3 Types of Product Liability Claim

When you purchase a product, you do not expect that product to cause you harm. You expect the product to work as advertised. Unfortunately, defective products cause catastrophic injuries and wrongful deaths.

If a defective product caused your injury or the death of a family member, you might be entitled to compensation for damages. By filing a product liability claim, you could recover compensation for your non-economic damages (pain and suffering) and economic damages (financial losses). 

What Makes a Product Defective?

A defective product does not work the way it should work because of a flaw in its design, manufacturing, or marketing. The flaw results in a dangerous or hazardous condition that could result in injury or death. 

Product liability refers to a party’s legal responsibility for damages caused by a defective product. Claims involving defective products may include negligence, strict liability, breach of warranty, or misrepresentation of facts. In many cases, a product liability case may involve multiple claims of wrongdoing. 

Three Types of Product Liability Claims 

Under strict liability laws, a party is responsible for damages caused by their defective product. Intent does not apply in these cases. The fact that the product is defective is sufficient to trigger liability for damages. 

There are three types of product liability claims commonly used to seek compensation for injuries and damages:

1. Defects in the Design

Design defects result in a dangerous product. Here, something in the product’s design makes the product inherently hazardous. Because it is a design defect, all items produced will have the same defect — regardless of how the product is manufactured.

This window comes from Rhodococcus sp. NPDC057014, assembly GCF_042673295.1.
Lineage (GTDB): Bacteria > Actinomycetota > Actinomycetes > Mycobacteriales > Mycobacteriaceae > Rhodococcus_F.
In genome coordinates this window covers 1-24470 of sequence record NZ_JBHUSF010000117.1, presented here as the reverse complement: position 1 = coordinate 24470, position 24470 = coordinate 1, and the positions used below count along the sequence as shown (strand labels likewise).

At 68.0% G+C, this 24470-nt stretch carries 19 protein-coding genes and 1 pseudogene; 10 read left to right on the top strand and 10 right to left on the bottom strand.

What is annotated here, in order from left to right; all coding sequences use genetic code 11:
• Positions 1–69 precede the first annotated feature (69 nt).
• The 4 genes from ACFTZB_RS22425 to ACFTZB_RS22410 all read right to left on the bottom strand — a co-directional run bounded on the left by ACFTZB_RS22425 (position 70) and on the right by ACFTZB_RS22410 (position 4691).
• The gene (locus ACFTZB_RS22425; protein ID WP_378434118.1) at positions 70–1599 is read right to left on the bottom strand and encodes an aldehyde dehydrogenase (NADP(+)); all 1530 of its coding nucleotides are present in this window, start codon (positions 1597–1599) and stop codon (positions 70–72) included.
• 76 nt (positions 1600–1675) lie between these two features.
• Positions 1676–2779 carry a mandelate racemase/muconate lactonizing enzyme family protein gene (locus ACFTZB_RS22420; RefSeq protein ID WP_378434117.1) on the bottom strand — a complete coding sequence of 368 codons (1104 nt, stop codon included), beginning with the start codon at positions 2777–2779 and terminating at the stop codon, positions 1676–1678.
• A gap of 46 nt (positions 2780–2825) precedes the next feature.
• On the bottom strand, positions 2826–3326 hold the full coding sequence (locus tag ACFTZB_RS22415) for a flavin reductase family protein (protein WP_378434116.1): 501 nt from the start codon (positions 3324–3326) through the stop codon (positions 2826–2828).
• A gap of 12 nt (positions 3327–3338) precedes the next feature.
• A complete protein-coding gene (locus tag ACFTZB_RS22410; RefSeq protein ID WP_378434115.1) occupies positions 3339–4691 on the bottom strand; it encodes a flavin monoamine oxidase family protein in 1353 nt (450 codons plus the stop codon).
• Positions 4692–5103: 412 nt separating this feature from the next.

A defect in the design makes it risky for someone to use the product, and the product’s potential for causing injuries outweighs its potential benefits.

2. Defects in the Manufacturing Process

Mistakes and errors during the manufacturing process can make a product dangerous to use. For example, the manufacturer may change specifications or may use substandard materials. The result is a defective finished product.

With manufacturing defects, some of the products might be defective, but other products may not contain the defect. This situation often occurs when quality control errors cause defective batches of products. 

3. Defects in Packaging or Marketing

Marketing defects occur when a product’s packaging doesn’t contain adequate warnings of the product’s risks. This is also known as a failure to warn claim. 

Another problem might occur if there are insufficient instructions for the safe use of the product. In some cases, a product may contain false or misleading claims that could lead to an injury or death. 

Who is Responsible for a Product Liability Claim?

There could be numerous parties who share liability for damages depending on the facts of the case. 

Potential parties that could be responsible for a victim’s damages include: